False Ceiling

By Rakesh K Mittal IAS on 31-08-2017

I served as Managing Director of the UP Handloom Corporation during the year 1987-88. At that time, this job was considered to be important as well as glamorous. The turnover of the organisation was almost one hundred crores and it had a large number of showrooms all over the country.  It was quite a challenging and interesting job to run them efficiently. Every year, a good number of showrooms were renovated and it involved a huge expenditure. One of the expensive items in the renovation was the ‘False Ceiling’.  This term always amused me and I often wondered why such a beautiful piece of work was called ‘False’.

Once I inspected a showroom during its renovation when the work on the false ceiling was in progress. I could, therefore, see the inside of the false ceiling and I found it in bad shape. The wiring, pipe-fittings, ducting, etc., were done badly, probably in the knowledge that they would not be visible after the false ceiling was fitted. The quality of wiring was also poor, which I learned, was done deliberately in order to increase the frequency of repairs. While I took the necessary steps to correct the situation in the process, I also understood the significance of the word ‘false’.

Subsequently, I held many important posts which took me around the country and abroad frequently. I like meeting people and have had an interaction with a large cross-section with widely varying backgrounds. I can modestly claim that I have been able to understand human nature to a great extent and do not get upset easily when someone hurts me or behaves in an unexpected manner. I have found a large number of people who are apparently very well-behaved and project themselves as our
well-wishers, while the reality is different. Initially, such a situation used to upset me, but now it is no more so.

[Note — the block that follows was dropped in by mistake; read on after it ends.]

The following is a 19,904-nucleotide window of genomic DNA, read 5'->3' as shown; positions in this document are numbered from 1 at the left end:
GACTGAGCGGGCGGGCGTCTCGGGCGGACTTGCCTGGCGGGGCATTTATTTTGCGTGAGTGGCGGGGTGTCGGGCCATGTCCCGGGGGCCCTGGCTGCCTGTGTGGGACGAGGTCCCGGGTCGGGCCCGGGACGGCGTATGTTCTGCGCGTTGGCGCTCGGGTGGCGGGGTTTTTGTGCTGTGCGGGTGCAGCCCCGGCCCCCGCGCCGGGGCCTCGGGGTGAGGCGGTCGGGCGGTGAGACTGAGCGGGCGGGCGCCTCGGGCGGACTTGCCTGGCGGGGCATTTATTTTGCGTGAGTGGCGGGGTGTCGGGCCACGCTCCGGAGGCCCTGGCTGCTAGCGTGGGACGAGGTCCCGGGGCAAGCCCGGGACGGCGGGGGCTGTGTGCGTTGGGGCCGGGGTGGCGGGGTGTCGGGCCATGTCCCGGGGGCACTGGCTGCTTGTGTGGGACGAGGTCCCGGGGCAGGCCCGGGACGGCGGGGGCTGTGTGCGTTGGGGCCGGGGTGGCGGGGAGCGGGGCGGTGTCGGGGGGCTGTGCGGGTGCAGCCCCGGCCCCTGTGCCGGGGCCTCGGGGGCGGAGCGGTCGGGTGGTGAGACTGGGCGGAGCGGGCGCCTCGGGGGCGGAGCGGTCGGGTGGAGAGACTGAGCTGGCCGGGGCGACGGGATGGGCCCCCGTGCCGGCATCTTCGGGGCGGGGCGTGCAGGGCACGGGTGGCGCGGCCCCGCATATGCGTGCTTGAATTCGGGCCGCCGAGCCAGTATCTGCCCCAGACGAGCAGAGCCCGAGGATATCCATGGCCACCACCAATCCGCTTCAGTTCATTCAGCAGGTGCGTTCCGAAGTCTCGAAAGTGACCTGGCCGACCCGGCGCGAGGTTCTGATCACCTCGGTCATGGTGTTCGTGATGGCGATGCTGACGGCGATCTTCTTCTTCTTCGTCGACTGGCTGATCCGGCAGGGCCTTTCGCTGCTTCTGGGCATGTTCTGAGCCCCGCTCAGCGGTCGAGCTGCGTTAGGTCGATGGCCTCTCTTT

The incident about the false ceiling also helped me greatly to understand this aspect of human nature. Most people try to hide their faults with false behaviour and a disguised appearance. The reality is known only when we see them closely. Unfortunately, in today’s fast world, such opportunities are rare and whenever one tries to do so, the result is a clash or conflict. The only option, therefore, is to watch oneself closely and remove those faults, which we dislike in others.

There is a need to behave well and decently, a desirable quality of a good human being. Good behaviour becomes undesirable only when it is false, but sincerity and genuine goodness will reap rich dividends not only for oneself but for others too.
Unfortunately, most of us feel that it is more important to appear nice than to be really nice. It may be true for a short while but it is not so when life is seen in totality. Sooner or later, the false appearance and poor contents inside are exposed and there is no option left but to discard the object in totality. Someone has rightly said, ‘It is good to be important but it is more important to be good’. If we believe in this, there would be no need for any
‘False Ceiling.

About The Author

Rakesh K Mittal IAS

Sri Rakesh Kumar Mittal IAS (Retd.) had been an administrative officer in Uttar Pradesh state cadre for about 35 years. He is a spiritual man with high moral values and a selfless heart. He has founded 'Kabir Peace Mission'. He has also written several books on positive thinking.